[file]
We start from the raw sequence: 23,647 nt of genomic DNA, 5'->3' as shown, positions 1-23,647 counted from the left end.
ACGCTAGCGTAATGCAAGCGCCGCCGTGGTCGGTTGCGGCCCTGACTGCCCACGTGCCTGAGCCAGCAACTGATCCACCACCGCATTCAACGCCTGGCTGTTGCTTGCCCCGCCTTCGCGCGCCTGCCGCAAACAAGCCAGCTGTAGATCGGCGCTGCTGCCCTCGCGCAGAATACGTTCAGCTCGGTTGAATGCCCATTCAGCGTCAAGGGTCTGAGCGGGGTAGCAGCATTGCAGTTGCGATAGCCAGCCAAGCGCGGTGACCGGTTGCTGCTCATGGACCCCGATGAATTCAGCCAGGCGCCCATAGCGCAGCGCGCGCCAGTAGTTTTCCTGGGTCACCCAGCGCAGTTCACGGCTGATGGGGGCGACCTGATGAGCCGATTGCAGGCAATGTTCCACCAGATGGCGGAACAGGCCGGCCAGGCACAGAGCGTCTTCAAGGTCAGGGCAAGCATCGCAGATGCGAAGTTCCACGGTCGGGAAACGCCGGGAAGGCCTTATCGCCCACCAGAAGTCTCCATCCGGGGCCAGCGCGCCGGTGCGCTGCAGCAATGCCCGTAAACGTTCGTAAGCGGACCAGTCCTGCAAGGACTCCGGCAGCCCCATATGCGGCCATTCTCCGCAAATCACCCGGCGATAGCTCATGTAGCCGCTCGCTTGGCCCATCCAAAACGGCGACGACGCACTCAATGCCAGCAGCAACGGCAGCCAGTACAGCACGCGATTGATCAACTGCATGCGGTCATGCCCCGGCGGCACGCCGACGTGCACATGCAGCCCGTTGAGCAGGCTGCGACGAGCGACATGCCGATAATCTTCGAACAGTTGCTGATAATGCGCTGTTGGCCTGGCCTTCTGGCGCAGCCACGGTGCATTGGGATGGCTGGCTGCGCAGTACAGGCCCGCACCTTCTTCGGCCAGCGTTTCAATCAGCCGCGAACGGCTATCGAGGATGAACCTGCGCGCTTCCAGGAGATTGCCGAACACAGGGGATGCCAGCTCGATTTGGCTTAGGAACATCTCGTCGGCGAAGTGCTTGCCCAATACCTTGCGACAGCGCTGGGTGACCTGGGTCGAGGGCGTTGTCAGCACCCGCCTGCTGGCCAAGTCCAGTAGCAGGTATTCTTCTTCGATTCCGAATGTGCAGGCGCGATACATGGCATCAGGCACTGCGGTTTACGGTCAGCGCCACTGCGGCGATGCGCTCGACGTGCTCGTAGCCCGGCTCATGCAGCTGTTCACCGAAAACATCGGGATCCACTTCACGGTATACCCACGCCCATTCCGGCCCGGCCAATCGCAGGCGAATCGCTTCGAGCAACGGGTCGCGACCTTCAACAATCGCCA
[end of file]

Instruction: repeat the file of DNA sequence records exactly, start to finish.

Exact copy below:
We start from the raw sequence: 23,647 nt of genomic DNA, 5'->3' as shown, positions 1-23,647 counted from the left end.
ACGCTAGCGTAATGCAAGCGCCGCCGTGGTCGGTTGCGGCCCTGACTGCCCACGTGCCTGAGCCAGCAACTGATCCACCACCGCATTCAACGCCTGGCTGTTGCTTGCCCCGCCTTCGCGCGCCTGCCGCAAACAAGCCAGCTGTAGATCGGCGCTGCTGCCCTCGCGCAGAATACGTTCAGCTCGGTTGAATGCCCATTCAGCGTCAAGGGTCTGAGCGGGGTAGCAGCATTGCAGTTGCGATAGCCAGCCAAGCGCGGTGACCGGTTGCTGCTCATGGACCCCGATGAATTCAGCCAGGCGCCCATAGCGCAGCGCGCGCCAGTAGTTTTCCTGGGTCACCCAGCGCAGTTCACGGCTGATGGGGGCGACCTGATGAGCCGATTGCAGGCAATGTTCCACCAGATGGCGGAACAGGCCGGCCAGGCACAGAGCGTCTTCAAGGTCAGGGCAAGCATCGCAGATGCGAAGTTCCACGGTCGGGAAACGCCGGGAAGGCCTTATCGCCCACCAGAAGTCTCCATCCGGGGCCAGCGCGCCGGTGCGCTGCAGCAATGCCCGTAAACGTTCGTAAGCGGACCAGTCCTGCAAGGACTCCGGCAGCCCCATATGCGGCCATTCTCCGCAAATCACCCGGCGATAGCTCATGTAGCCGCTCGCTTGGCCCATCCAAAACGGCGACGACGCACTCAATGCCAGCAGCAACGGCAGCCAGTACAGCACGCGATTGATCAACTGCATGCGGTCATGCCCCGGCGGCACGCCGACGTGCACATGCAGCCCGTTGAGCAGGCTGCGACGAGCGACATGCCGATAATCTTCGAACAGTTGCTGATAATGCGCTGTTGGCCTGGCCTTCTGGCGCAGCCACGGTGCATTGGGATGGCTGGCTGCGCAGTACAGGCCCGCACCTTCTTCGGCCAGCGTTTCAATCAGCCGCGAACGGCTATCGAGGATGAACCTGCGCGCTTCCAGGAGATTGCCGAACACAGGGGATGCCAGCTCGATTTGGCTTAGGAACATCTCGTCGGCGAAGTGCTTGCCCAATACCTTGCGACAGCGCTGGGTGACCTGGGTCGAGGGCGTTGTCAGCACCCGCCTGCTGGCCAAGTCCAGTAGCAGGTATTCTTCTTCGATTCCGAATGTGCAGGCGCGATACATGGCATCAGGCACTGCGGTTTACGGTCAGCGCCACTGCGGCGATGCGCTCGACGTGCTCGTAGCCCGGCTCATGCAGCTGTTCACCGAAAACATCGGGATCCACTTCACGGTATACCCACGCCCATTCCGGCCCGGCCAATCGCAGGCGAATCGCTTCGAGCAACGGGTCGCGACCTTCAACAATCGCCA